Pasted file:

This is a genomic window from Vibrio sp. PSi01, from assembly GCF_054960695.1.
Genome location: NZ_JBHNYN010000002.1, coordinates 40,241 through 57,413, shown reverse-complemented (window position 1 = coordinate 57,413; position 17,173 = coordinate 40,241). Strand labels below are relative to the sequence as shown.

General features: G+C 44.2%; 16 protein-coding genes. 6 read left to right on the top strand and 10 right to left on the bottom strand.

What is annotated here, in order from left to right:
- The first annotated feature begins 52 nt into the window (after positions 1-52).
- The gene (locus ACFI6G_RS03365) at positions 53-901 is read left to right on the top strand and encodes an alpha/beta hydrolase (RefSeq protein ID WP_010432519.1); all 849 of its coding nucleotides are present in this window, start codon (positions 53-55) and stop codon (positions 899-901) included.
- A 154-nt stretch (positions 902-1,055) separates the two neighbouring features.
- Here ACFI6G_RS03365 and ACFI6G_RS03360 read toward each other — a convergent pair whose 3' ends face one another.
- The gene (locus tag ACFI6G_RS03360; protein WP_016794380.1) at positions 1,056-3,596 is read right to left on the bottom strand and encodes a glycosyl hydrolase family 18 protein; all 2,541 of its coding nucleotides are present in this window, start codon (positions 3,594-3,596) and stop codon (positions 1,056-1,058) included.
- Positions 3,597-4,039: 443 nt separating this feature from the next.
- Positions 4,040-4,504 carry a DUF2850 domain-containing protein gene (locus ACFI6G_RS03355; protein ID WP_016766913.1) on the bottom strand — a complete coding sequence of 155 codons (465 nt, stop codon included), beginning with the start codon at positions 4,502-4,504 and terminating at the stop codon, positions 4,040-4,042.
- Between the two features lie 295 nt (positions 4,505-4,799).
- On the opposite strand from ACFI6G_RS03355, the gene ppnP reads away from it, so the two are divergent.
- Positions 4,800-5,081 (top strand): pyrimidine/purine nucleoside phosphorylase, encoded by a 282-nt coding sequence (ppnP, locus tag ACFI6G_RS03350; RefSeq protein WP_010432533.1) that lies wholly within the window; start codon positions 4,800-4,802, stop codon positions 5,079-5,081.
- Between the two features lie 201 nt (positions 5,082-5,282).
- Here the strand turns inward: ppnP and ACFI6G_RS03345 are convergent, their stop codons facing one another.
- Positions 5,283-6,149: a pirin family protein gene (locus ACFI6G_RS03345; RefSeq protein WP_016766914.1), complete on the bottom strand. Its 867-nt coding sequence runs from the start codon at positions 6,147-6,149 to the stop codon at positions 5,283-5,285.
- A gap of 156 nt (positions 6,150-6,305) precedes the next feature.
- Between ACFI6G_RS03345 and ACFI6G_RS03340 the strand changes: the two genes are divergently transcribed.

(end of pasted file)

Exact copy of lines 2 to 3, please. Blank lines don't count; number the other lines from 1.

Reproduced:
Genome location: NZ_JBHNYN010000002.1, coordinates 40,241 through 57,413, shown reverse-complemented (window position 1 = coordinate 57,413; position 17,173 = coordinate 40,241). Strand labels below are relative to the sequence as shown.

General features: G+C 44.2%; 16 protein-coding genes. 6 read left to right on the top strand and 10 right to left on the bottom strand.